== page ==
According to data collected by Digi-Capital’s latest Global Games Investment Review, we could see total video game software revenue reach 100 billion dollars worldwide in just three years, with roughly 60 percent of that total believed to be coming from mobile and online games.
The report uses a compound growth rate based on historical data, and for the mobile and online sector, they have extrapolated a huge 24% growth rate using data for roughly the past three years. Consumer level sales aside, it is believed that much of this revenue growth will come from increasing mergers and acquisitions within the industry.
In the last year (from June 2013 to June 2014), of the $12.5 billion generated through mergers and acquisitions, about a third of those were attributed to mobile gaming companies, as in many cases larger mobile firms have began buying out potential competition. Another third of these mergers and acquisitions were attributed to the recent uprising of the free to play MMO genre, further reinforcing the prediction of mobile and online games driving industry growth in the near future. Looking only at the six months from 2014, it is seen that more revenue has been produced from video game industry mergers and acquisitions ($6.6 billion) than any other calendar year before it, with six months still left to go.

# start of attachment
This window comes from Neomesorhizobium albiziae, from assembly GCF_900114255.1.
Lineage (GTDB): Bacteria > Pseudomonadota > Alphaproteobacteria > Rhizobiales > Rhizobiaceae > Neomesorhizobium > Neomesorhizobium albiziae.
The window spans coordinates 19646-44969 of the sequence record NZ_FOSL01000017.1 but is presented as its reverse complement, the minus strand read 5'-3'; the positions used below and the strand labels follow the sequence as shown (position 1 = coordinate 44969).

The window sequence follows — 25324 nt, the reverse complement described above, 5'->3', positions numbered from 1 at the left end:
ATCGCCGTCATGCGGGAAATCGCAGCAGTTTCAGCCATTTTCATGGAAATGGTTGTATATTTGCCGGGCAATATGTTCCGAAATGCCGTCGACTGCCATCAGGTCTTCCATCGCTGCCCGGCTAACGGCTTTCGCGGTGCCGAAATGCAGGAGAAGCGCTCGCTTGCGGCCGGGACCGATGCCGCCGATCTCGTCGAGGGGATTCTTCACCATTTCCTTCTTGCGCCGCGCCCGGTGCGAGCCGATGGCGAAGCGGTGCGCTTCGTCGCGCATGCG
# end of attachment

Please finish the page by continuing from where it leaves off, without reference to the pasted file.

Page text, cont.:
Aside from the industry simply being attractive to new entrants and the aforementioned preemptive acquisitions mobile companies are making in order to limit future competition, the report cites increased globalization, as more video game companies are wanting to expand their presence around the world, as a potential catalyst for revenue growth. Certain waning initial public offerings for developing tech and video game companies have also began coming full circle, as their unimpressive debuts have in turn made investing in them now at a lower current price seem more reasonable.
Hopefully these predictions aren’t too far off, as it would be amazing to see the industry we all love grow to such astounding heights, regardless of how we may feel about the mobile and online sectors that seem to be driving most of the growth.